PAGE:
(3) At step three, the ALJ must determine whether a claimant's impairment(s) meets or equals in severity one of the listings described in Appendix 1 of the regulations and meets the duration requirement. If so, a claimant is presumed disabled.
(4) If, however, the claimant's impairments do not meet or equal in severity one of the listing described in Appendix 1 of the regulations, the ALJ must determine at step four whether the claimant can perform her “past relevant work.” Answering this question involves three phases. Winfrey v. Chater, 92 F.3d 1017, 1023 (10th Cir. 1996). First, the ALJ considers all of the relevant medical and other evidence and determines what is “the most [claimant] can still do despite [her physical and mental] limitations.” 20 C.F.R. §§ 404.1545(a)(1), 416.945(a)(1). This is called the claimant's residual functional capacity (“RFC”). Id. §§ 404.1545(a)(3), 416.945(a)(3). Second, the ALJ determines the physical and mental demands of claimant's past work. Third, the ALJ determines whether, given claimant's RFC, the claimant is capable of meeting those demands. A claimant who is capable of returning to past relevant work is not disabled.
(5) If the claimant does not have the RFC to perform her past relevant work, the Commissioner, at step five, must show that the claimant is able to perform other work in the national economy, considering the claimant's RFC, age, education, and work experience. If the Commissioner is unable to make that showing, the claimant is deemed disabled. If, however, the Commissioner is able to make the required showing, the claimant is deemed not disabled.

See 20 C.F.R. § 404.1520(a)(4) (disability insurance benefits); 20 C.F.R. § 416.920(a)(4) (supplemental security income disability benefits); Fischer-Ross v. Barnhart, 431 F.3d 729, 731 (10th Cir. 2005); Grogan v. Barnhart, 399 F.3d 1257, 1261 (10th Cir. 2005). The claimant has the initial burden of establishing a disability in the first four steps of this analysis. Bowen v.Yuckert, 482 U.S. 137, 146, n.5, 107 S.Ct. 2287, 2294, n. 5, 96 L.Ed.2d 119 (1987). The burden shifts to the Commissioner at step five to show that the claimant is capable of performing work in the national economy. Id. A finding that the claimant is disabled or not disabled at any point in the five-step review is conclusive and terminates the analysis. Casias v. Sec'y of Health & Human Serv., 933 F.2d 799, 801 (10th Cir. 1991).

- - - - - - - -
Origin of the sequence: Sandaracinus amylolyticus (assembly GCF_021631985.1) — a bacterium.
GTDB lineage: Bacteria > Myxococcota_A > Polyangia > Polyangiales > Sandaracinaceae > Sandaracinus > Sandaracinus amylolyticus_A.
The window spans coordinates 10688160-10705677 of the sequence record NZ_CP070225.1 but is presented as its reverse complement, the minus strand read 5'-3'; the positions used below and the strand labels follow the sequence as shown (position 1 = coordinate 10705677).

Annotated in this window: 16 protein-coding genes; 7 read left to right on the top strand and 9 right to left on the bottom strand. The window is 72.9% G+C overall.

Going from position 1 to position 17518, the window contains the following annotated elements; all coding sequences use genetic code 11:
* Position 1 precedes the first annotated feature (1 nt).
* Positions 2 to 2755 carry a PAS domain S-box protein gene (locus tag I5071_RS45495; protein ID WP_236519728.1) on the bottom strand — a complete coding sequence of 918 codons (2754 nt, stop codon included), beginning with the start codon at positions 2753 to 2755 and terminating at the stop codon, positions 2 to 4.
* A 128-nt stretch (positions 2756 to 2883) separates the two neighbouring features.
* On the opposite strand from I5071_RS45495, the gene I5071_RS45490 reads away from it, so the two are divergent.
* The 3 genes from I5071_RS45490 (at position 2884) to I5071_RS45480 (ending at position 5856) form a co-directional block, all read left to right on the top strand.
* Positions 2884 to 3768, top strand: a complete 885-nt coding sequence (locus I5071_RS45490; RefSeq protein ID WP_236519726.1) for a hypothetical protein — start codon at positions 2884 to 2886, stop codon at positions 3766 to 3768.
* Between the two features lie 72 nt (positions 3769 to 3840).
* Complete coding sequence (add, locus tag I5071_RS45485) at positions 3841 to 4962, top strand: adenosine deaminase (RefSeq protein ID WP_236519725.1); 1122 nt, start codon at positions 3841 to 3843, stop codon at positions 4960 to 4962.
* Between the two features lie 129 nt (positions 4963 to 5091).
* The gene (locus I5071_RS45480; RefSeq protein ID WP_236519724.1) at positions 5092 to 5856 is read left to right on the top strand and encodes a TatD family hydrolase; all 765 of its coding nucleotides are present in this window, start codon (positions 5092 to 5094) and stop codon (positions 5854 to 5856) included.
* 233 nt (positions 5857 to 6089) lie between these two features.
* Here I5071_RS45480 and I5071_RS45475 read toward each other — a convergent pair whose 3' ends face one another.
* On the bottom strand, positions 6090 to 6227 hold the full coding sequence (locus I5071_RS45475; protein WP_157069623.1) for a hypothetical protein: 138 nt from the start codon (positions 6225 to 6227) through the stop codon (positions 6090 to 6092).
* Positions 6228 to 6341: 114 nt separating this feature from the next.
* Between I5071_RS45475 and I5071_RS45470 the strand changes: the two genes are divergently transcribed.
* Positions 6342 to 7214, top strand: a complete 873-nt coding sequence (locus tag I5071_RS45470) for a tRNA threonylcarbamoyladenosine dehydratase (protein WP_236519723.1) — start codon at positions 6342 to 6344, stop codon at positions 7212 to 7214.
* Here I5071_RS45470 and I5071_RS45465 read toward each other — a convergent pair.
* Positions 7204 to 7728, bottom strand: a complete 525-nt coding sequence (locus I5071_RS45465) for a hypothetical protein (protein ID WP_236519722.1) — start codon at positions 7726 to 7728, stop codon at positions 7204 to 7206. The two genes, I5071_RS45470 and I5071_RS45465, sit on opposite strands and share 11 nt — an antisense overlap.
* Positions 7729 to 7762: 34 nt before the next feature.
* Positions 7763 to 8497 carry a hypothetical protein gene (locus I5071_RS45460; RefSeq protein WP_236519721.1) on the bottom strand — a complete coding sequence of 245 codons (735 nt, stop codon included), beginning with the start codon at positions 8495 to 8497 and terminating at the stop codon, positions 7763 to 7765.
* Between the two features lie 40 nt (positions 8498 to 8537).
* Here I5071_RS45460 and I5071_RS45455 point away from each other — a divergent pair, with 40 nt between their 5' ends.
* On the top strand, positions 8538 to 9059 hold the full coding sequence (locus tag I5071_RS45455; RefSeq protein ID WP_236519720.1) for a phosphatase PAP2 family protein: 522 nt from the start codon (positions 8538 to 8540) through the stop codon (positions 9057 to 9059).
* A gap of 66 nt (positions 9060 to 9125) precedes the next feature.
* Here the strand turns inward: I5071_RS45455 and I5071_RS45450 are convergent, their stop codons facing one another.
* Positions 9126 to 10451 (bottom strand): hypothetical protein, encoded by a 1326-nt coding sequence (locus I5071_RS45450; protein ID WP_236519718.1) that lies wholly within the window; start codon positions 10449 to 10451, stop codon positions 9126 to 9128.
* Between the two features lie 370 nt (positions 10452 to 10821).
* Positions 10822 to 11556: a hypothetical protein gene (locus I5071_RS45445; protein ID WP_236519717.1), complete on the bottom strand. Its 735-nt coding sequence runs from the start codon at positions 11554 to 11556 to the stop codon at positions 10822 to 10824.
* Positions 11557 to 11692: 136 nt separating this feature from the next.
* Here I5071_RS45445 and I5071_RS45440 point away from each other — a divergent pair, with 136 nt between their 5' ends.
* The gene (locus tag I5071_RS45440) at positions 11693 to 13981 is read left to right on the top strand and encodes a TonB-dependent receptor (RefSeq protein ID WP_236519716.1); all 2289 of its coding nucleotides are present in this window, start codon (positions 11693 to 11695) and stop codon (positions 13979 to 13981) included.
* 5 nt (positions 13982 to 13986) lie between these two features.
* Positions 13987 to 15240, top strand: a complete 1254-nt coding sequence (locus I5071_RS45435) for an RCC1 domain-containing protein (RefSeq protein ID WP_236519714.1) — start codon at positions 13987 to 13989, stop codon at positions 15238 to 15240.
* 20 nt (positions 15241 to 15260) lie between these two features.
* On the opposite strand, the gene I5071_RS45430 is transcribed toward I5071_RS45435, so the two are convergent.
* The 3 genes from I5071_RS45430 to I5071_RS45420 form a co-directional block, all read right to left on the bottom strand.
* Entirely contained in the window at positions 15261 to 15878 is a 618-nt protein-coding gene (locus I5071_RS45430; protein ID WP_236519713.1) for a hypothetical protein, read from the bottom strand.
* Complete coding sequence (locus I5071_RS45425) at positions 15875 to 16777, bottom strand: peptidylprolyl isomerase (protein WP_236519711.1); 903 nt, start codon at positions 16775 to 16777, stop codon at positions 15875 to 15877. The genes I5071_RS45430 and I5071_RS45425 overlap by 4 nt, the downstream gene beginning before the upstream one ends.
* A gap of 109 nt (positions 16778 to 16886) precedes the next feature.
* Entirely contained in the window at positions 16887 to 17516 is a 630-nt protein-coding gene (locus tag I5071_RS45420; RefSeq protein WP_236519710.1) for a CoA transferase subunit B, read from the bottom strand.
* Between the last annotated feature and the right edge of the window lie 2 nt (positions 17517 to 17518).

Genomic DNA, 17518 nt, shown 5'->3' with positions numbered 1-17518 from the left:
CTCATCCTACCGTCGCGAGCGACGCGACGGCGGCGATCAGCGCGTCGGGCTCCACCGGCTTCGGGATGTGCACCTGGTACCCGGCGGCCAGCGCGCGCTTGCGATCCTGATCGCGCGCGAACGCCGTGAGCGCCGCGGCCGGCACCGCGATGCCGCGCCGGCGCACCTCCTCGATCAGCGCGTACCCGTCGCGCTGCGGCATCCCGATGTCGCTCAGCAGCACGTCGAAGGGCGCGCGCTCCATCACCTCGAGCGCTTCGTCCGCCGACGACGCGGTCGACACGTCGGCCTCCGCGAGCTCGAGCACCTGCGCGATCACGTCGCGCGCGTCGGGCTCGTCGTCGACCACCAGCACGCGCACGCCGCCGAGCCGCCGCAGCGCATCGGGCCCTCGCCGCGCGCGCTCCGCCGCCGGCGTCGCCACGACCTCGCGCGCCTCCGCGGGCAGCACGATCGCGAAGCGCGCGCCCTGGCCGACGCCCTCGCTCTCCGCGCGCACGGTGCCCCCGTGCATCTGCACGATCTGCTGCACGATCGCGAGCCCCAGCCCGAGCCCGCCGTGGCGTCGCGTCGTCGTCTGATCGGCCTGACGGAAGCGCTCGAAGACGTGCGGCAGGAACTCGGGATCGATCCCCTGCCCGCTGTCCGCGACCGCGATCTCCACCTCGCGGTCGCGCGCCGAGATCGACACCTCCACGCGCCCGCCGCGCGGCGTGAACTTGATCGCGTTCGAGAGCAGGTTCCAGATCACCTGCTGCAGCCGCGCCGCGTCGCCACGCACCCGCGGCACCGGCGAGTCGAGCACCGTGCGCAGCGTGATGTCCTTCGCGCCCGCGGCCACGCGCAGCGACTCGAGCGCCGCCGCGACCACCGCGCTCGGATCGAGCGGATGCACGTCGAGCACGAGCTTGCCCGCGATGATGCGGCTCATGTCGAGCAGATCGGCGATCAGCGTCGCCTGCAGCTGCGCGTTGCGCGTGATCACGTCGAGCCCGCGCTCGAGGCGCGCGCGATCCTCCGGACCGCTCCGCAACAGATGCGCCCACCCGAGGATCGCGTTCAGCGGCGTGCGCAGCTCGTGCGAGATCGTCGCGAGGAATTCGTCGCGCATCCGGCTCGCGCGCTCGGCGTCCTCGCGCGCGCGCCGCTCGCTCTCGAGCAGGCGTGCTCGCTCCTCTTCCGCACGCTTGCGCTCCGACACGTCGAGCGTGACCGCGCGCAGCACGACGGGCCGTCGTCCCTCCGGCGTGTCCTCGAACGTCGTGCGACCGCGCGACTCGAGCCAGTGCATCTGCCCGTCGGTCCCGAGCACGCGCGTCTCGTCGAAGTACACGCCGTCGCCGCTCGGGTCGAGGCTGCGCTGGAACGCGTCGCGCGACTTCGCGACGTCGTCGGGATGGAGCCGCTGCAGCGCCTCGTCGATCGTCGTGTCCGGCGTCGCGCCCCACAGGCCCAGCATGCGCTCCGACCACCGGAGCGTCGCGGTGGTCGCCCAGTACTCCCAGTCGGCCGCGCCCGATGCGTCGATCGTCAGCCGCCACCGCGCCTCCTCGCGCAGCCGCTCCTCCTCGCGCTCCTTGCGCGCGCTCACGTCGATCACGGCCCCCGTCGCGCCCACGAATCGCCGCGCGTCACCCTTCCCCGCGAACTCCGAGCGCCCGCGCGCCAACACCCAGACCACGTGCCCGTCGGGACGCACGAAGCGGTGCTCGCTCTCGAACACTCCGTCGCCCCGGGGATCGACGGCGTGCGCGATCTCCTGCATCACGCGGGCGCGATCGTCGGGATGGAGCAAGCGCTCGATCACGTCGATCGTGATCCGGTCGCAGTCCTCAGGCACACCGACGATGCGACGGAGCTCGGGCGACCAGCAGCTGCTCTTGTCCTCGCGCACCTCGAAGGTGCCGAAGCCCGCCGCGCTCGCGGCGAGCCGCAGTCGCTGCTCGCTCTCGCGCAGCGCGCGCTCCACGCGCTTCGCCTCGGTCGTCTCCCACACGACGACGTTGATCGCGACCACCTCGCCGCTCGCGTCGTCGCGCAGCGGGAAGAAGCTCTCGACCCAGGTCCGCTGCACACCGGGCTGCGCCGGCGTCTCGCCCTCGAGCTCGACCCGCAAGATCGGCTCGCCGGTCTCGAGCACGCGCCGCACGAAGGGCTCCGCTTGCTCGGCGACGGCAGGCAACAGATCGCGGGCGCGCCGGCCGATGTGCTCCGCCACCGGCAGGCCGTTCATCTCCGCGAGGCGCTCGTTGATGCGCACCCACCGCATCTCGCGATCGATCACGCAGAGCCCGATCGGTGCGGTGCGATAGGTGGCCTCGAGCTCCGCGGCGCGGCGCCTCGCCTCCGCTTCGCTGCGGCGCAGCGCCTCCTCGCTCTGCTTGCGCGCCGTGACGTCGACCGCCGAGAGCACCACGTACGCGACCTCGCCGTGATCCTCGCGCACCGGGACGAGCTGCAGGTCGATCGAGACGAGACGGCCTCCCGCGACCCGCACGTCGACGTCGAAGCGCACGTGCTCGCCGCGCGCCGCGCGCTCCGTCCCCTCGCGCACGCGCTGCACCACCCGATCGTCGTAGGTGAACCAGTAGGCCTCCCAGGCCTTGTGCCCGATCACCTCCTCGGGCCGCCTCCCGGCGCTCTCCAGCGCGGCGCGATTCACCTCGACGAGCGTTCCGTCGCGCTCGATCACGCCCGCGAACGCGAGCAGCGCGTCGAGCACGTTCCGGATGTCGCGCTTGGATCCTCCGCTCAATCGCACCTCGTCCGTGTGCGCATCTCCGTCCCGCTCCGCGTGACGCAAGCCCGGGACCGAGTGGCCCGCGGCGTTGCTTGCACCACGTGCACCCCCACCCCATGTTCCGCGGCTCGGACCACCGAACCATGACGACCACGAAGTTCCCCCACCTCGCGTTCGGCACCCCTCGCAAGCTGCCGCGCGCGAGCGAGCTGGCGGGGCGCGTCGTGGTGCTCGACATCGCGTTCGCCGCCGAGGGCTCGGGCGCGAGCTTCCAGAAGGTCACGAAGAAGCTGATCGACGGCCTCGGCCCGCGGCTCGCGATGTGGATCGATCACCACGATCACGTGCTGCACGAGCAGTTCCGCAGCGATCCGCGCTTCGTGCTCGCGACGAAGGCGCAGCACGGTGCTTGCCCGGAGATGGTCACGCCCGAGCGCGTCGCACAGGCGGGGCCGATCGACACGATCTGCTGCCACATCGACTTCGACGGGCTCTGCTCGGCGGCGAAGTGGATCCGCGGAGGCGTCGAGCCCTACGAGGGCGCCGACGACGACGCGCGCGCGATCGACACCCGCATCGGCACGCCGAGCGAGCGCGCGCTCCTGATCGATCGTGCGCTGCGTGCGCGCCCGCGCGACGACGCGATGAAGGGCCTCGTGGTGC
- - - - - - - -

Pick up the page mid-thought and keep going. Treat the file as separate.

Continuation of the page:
B. Standard of Review

         This Court must affirm the Commissioner's denial of social security benefits unless (1) the decision is not supported by “substantial evidence” or (2) the ALJ did not apply the proper legal standards in reaching the decision. 42 U.S.C. § 405(g); Hamlin v. Barnhart, 365 F.3d 1208, 1214 (10th Cir. 2004); Langley v. Barnhart, 373 F.3d 1116, 1118 (10th Cir. 2004); Casias, 933 F.2d at 800-01. In making these determinations, the Court “neither reweigh[s] the evidence nor substitute[s] [its] judgment for that of the agency.'” Bowman v. Astrue, 511 F.3d 1270, 1272 (10th Cir. 2008). A decision is based on substantial evidence where it is supported by “relevant evidence . . . a reasonable mind might accept as adequate to support a conclusion.” Langley, 373 F.3d at 1118. A decision “is not based on substantial evidence if it is overwhelmed by other evidence in the record[, ]” Langley, 373 F.3d at 1118, or “constitutes mere conclusion.” Musgrave v. Sullivan, 966 F.2d 1371, 1374 (10th Cir. 1992). The agency decision must “provide this court with a sufficient basis to determine that appropriate legal principles have been followed.” Jensen v. Barnhart, 436 F.3d 1163, 1165 (10th Cir. 2005). Therefore, although an ALJ is not required to discuss every piece of evidence, “the record must demonstrate that the ALJ considered all of the evidence, ” and “the [ALJ's] reasons for finding a claimant not disabled” must be “articulated with sufficient particularity.” Clifton v. Chater, 79 F.3d 1007, 1009-10 (10th Cir. 1996).

         III. Analysis